Francis invited about 6,000 poor people and volunteers to help him in the splendor of St. Peter’s Basilica as he celebrated Mass on a day the Catholic Church dedicates to the needy. Later, he sat down with 1,500 of the indigent for a lunch of lasagna, chicken, mashed potatoes and tiramisu in a Vatican auditorium.
In his homily, Francis said “we Christians cannot stand with arms folded in indifference or with arms outstretched in helplessness” about those in need. He cited the “stifled cry” of the unborn, of starving children, “of young people more used to the explosion of bombs than happy shouts at the playground.”
Read more:
https://cruxnow.com/vatican/2018/11/18/Pope-the-din-of-ever-more-rich-drown-out-cries-of-poor/
Sr Patricia Fox, superior of the Our Lady of Sion congregation in the Philippines, was forced to return to Australia on November 5, 2018 after living amongst and serving the people of the Philippines for 27 years. The Government of the Philippines accused her of ‘political action’ not ‘missionary work’ when she spoke up for the poor and human rights. Earlier this year, many people - lay persons, individual religious people and congregations – joined in an enormous petition of support for Sister Pat earlier in the year. A statement was made at the about the power of solidarity and the capacity of ordinary people to change structures and unjust actions. Although Sr Pat was still deported it was evident that the support she received delayed the deportation by months.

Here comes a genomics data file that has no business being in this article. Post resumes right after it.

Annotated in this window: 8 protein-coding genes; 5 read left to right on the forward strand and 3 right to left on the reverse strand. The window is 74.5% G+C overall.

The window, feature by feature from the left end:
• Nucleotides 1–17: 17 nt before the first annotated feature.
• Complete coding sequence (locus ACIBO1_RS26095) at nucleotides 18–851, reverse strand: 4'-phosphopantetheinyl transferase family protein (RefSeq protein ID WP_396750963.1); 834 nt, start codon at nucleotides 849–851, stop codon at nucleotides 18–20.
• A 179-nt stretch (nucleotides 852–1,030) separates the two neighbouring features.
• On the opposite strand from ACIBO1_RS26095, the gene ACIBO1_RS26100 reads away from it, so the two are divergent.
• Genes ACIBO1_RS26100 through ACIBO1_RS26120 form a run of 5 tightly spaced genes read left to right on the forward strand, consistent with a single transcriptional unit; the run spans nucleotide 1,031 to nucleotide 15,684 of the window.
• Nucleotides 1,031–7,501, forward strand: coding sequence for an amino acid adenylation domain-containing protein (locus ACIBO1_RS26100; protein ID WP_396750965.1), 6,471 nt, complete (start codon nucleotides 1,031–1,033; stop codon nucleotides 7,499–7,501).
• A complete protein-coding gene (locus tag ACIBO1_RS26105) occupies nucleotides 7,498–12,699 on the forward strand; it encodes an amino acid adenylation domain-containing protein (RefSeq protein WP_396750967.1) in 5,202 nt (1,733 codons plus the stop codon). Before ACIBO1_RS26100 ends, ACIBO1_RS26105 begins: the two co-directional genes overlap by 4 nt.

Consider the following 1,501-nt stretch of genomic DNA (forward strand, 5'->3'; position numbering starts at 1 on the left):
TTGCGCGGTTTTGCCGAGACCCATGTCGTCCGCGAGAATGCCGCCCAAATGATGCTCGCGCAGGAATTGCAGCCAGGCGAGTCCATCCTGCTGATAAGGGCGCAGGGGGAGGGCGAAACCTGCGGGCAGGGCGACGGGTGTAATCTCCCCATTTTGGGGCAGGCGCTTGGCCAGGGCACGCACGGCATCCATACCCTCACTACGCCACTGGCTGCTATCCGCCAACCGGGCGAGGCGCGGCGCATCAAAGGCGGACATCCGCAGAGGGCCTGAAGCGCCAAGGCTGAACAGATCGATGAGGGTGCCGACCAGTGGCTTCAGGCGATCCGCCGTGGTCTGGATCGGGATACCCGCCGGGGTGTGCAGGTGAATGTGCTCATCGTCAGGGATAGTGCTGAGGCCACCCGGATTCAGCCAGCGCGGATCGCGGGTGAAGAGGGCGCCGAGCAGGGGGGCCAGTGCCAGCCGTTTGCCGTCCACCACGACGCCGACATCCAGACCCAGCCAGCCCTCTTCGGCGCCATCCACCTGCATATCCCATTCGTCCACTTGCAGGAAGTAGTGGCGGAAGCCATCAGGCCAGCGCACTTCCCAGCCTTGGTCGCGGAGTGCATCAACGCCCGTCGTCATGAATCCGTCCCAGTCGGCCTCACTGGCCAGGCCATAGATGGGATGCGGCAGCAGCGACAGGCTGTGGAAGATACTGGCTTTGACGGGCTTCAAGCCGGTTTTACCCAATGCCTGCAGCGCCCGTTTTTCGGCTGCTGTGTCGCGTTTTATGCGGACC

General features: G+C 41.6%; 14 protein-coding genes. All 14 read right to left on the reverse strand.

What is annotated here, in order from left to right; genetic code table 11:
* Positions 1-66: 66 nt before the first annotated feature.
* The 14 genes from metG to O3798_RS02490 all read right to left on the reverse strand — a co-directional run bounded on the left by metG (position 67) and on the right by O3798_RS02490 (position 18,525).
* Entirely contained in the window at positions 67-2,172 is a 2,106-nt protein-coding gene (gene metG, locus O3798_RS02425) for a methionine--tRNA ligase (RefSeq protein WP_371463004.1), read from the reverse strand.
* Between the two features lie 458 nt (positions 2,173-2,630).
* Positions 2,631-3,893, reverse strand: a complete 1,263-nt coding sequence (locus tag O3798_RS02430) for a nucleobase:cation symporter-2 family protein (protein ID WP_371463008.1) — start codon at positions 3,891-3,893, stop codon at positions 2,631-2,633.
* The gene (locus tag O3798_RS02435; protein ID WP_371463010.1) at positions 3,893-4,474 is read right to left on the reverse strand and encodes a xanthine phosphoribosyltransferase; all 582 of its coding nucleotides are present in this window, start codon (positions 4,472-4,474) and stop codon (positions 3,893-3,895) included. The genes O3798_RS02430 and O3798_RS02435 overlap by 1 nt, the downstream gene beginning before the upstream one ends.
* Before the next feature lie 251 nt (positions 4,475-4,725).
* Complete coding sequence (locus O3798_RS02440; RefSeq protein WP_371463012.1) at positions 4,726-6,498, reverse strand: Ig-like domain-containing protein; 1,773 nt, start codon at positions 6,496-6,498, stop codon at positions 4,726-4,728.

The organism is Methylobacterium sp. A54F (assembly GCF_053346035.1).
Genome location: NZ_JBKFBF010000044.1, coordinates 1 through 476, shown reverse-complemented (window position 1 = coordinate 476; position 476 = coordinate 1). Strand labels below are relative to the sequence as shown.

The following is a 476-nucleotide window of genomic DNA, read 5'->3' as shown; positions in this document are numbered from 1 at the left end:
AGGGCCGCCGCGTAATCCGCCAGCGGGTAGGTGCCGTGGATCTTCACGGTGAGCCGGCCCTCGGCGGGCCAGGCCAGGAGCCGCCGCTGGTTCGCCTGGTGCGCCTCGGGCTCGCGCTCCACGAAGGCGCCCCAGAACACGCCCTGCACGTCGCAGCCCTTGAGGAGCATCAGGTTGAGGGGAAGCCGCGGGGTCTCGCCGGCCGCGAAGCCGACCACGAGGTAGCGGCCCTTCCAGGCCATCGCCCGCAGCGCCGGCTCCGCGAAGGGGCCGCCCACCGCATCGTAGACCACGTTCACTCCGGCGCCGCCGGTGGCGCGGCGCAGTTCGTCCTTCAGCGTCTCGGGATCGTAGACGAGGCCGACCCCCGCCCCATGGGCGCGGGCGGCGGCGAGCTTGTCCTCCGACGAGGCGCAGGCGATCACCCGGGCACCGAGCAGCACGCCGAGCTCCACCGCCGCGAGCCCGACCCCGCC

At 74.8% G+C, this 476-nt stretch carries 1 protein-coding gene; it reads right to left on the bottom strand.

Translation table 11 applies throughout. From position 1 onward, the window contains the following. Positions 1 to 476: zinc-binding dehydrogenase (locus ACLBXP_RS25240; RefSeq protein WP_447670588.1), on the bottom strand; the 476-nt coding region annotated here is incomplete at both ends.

40 people came to St Mary’s Church, Erskineville on Saturday 1st December to hear Sr Pat speak simply of her sharing in the vision of Isaiah for justice and peace for those who are oppressed and then about her experience of working with the farmers, victims of the drug war, Lumads (indigenous People). A strong message that emerged was of resilience of the people and showed by her stance her own passion, heart and resilience.
 
PROFILE ISSUE
Climate Change  in Bangladesh (Part 2)

Case Study: A Solar energy based power generation project and its impact for sustainable development
Overview
A solar energy based project was built in the remote north-eastern area of Bangladesh and here we will briefly shed light about role of this project in achieving sustainable development.
Key Project Fact
  • Project Capacity: 400 KW load for 4 hrs a day
  • Beneficiary: Inhabitants of 5 villages summing around 6000-7000 people
  • Project Value: USD 3.1 million
  • Sponsors: Bangladesh Climate Change Trust and Bangladesh Power Development Board
  • Project Implementation Agency: Rahimafrooz Renewable Energy Ltd
  • Commissioning : 2017